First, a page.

Covid-19: Children’s mental health services in England are “nowhere near sufficient,” says commissionerBMJ 2021; 372 doi: https://doi.org/10.1136/bmj.n258 (Published 28 January 2021) Cite this as: BMJ 2021;372:n258
The damage to children’s mental health caused by the covid-19 pandemic could last for years unless mental health services are improved and expanded, England’s children’s commissioner has warned.1
Anne Longfield said in her annual report that provision of children’s mental health services was “still nowhere near sufficient to meet children’s needs” and that the government must acknowledge this and “go beyond existing commitments with ambitious new targets to increase access to care.”
She also emphasised that some clinical commissioning groups had “consistently deprioritised children’s mental health, ignored the needs of children and failed to meet the expectations of NHS England” and as such should now “face consequences.”
One in six children in England is estimated to have a probable mental health condition, and the number of children being referred for help is increasing. In 2019-20 this rose to 538 564, an increase of 35% from 2018-19 and up 60% from 2017-18.
However, the number of children accessing treatment is not increasing quickly enough to meet the demand. In 2019-20 only 391 940 children received treatment—just a quarter of the children estimated to need it. Those that did get access to services often had to wait weeks or months for treatment, and only 20% of children referred to services started treatment within four weeks.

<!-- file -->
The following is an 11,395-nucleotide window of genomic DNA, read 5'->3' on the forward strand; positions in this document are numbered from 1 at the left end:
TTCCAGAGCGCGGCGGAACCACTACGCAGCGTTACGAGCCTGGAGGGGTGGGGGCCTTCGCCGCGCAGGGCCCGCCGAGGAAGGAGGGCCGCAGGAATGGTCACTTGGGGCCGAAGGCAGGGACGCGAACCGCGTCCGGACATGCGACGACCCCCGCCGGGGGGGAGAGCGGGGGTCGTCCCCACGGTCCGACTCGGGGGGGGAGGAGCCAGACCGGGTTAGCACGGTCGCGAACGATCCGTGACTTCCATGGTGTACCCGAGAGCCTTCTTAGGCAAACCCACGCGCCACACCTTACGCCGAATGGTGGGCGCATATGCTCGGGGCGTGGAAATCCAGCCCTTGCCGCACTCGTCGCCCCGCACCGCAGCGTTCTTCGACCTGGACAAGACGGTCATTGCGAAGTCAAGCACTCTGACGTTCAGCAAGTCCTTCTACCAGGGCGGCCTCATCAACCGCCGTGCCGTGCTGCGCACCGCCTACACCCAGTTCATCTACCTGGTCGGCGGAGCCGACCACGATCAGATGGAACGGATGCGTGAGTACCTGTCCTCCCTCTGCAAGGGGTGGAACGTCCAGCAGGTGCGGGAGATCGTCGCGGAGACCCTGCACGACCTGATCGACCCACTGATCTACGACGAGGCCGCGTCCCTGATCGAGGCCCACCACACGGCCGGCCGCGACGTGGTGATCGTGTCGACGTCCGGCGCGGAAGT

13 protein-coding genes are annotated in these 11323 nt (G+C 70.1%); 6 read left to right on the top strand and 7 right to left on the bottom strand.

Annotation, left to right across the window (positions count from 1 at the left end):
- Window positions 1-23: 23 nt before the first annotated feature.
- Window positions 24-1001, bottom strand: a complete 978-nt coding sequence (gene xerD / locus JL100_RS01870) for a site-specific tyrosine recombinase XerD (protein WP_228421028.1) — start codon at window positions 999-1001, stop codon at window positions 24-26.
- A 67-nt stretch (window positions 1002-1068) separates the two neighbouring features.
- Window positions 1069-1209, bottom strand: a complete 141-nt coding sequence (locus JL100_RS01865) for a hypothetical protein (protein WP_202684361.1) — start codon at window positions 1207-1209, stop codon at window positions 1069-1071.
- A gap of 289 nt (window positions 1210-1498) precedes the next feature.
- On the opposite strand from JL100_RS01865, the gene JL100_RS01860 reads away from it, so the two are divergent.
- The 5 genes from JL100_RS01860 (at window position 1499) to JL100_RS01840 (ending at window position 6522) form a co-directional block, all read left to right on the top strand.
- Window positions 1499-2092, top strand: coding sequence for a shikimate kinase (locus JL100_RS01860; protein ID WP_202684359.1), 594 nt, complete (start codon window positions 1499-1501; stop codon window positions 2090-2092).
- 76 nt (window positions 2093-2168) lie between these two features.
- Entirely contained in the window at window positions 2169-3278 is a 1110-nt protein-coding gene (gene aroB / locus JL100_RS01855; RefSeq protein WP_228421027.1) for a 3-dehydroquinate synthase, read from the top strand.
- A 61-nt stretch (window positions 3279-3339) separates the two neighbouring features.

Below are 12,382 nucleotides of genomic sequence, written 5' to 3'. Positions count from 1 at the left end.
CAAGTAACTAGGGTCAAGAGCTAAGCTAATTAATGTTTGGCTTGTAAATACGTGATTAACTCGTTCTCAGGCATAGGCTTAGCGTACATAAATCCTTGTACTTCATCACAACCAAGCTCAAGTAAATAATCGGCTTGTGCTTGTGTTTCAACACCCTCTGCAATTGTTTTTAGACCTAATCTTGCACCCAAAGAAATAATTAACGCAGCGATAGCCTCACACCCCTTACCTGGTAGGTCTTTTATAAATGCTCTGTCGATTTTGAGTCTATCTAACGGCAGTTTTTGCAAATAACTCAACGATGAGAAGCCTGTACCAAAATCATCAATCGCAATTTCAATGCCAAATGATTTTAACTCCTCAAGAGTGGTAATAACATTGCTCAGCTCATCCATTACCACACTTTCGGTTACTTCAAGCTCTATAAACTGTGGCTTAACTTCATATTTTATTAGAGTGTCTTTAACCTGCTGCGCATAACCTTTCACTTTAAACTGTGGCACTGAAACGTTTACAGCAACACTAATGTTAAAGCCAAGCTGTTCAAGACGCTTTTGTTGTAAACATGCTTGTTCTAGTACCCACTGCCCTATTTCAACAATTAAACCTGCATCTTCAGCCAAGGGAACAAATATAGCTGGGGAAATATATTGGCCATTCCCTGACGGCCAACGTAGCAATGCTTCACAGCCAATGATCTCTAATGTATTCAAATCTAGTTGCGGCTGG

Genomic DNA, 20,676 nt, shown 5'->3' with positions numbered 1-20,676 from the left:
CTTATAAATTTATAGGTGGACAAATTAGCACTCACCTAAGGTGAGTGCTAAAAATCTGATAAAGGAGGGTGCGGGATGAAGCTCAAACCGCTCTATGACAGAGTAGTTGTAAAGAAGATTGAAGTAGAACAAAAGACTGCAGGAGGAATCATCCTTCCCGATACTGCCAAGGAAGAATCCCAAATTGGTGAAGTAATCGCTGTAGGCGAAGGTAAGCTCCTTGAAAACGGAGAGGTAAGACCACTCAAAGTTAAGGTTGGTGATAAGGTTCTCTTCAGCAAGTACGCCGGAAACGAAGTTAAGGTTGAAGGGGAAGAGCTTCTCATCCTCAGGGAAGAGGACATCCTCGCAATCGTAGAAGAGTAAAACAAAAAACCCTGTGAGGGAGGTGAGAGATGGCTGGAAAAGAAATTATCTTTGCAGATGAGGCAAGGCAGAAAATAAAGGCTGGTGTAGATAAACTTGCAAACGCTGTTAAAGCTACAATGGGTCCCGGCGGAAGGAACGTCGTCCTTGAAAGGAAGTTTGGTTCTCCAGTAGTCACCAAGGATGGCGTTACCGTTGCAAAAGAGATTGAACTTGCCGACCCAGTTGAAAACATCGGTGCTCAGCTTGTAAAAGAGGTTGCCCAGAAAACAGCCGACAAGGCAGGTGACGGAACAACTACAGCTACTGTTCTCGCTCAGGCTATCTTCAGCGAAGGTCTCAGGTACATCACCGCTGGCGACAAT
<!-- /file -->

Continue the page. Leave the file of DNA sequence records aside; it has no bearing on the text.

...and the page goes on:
The report also highlighted that spending on children’s mental health was increasing but was too slow, highly variable, and still inadequate despite numerous government announcements. On average, local clinical commissioning group areas spent less than 1% of their overall budget on children’s mental health and 14 times more on adult mental health services.
Impact of covid-19
Although this report focused on the period before the pandemic took hold (covering March 2019 to March 2020), it found very strong evidence that covid-19 had had a “significantly detrimental impact on some children’s mental health.”
In July 2020 a large survey commissioned by NHS Digital found that the prevalence of clinically significant mental health conditions among children was 50% higher than in the previous survey from 2017. While it is not certain how much of the rise was a direct result of the pandemic, previous data from the past 15 years have shown that the rise is normally gradual, suggesting that this significant and rapid increase is a consequence of covid-19.
The report said, “The aspiration in the NHS 10 year plan to provide support to all children who need specialist care by 2028 is very important. This ambition now needs a clear delivery plan to ensure this target is met.
“This will only be achieved if the system of support on offer is broadened out to include support in schools, online and from the voluntary sector.”
Longfield has called on the government to now commit to implementing mental health support teams—integrated teams working across schools and the NHS—in every region of England.
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